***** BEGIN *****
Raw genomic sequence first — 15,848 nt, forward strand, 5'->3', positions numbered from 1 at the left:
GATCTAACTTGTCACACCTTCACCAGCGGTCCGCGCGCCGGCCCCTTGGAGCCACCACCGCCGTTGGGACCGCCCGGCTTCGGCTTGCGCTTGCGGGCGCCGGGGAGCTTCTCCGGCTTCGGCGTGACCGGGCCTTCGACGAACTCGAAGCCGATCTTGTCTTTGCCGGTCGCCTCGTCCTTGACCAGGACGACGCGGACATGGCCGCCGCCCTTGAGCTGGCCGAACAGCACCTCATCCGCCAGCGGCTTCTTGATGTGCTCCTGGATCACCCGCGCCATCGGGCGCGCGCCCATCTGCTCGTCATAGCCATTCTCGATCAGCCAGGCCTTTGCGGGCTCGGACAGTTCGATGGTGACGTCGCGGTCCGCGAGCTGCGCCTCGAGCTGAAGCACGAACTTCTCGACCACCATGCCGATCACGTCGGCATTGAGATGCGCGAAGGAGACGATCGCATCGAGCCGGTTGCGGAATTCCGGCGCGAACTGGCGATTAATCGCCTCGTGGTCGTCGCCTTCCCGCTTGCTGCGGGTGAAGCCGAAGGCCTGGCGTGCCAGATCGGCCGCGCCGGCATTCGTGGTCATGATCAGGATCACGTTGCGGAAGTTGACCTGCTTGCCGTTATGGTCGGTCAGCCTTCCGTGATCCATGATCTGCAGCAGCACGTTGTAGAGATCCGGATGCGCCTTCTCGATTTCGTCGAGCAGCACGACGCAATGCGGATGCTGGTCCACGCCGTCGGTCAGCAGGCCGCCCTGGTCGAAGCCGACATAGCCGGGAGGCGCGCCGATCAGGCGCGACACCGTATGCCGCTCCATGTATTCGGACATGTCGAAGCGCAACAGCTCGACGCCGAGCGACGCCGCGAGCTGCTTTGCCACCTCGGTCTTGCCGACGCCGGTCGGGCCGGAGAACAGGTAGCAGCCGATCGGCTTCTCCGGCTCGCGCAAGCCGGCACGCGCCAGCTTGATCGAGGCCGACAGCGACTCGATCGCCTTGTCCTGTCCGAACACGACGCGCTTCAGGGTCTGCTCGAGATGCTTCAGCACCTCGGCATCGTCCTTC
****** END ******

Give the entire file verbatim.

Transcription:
Raw genomic sequence first — 15,848 nt, forward strand, 5'->3', positions numbered from 1 at the left:
GATCTAACTTGTCACACCTTCACCAGCGGTCCGCGCGCCGGCCCCTTGGAGCCACCACCGCCGTTGGGACCGCCCGGCTTCGGCTTGCGCTTGCGGGCGCCGGGGAGCTTCTCCGGCTTCGGCGTGACCGGGCCTTCGACGAACTCGAAGCCGATCTTGTCTTTGCCGGTCGCCTCGTCCTTGACCAGGACGACGCGGACATGGCCGCCGCCCTTGAGCTGGCCGAACAGCACCTCATCCGCCAGCGGCTTCTTGATGTGCTCCTGGATCACCCGCGCCATCGGGCGCGCGCCCATCTGCTCGTCATAGCCATTCTCGATCAGCCAGGCCTTTGCGGGCTCGGACAGTTCGATGGTGACGTCGCGGTCCGCGAGCTGCGCCTCGAGCTGAAGCACGAACTTCTCGACCACCATGCCGATCACGTCGGCATTGAGATGCGCGAAGGAGACGATCGCATCGAGCCGGTTGCGGAATTCCGGCGCGAACTGGCGATTAATCGCCTCGTGGTCGTCGCCTTCCCGCTTGCTGCGGGTGAAGCCGAAGGCCTGGCGTGCCAGATCGGCCGCGCCGGCATTCGTGGTCATGATCAGGATCACGTTGCGGAAGTTGACCTGCTTGCCGTTATGGTCGGTCAGCCTTCCGTGATCCATGATCTGCAGCAGCACGTTGTAGAGATCCGGATGCGCCTTCTCGATTTCGTCGAGCAGCACGACGCAATGCGGATGCTGGTCCACGCCGTCGGTCAGCAGGCCGCCCTGGTCGAAGCCGACATAGCCGGGAGGCGCGCCGATCAGGCGCGACACCGTATGCCGCTCCATGTATTCGGACATGTCGAAGCGCAACAGCTCGACGCCGAGCGACGCCGCGAGCTGCTTTGCCACCTCGGTCTTGCCGACGCCGGTCGGGCCGGAGAACAGGTAGCAGCCGATCGGCTTCTCCGGCTCGCGCAAGCCGGCACGCGCCAGCTTGATCGAGGCCGACAGCGACTCGATCGCCTTGTCCTGTCCGAACACGACGCGCTTCAGGGTCTGCTCGAGATGCTTCAGCACCTCGGCATCGTCCTTC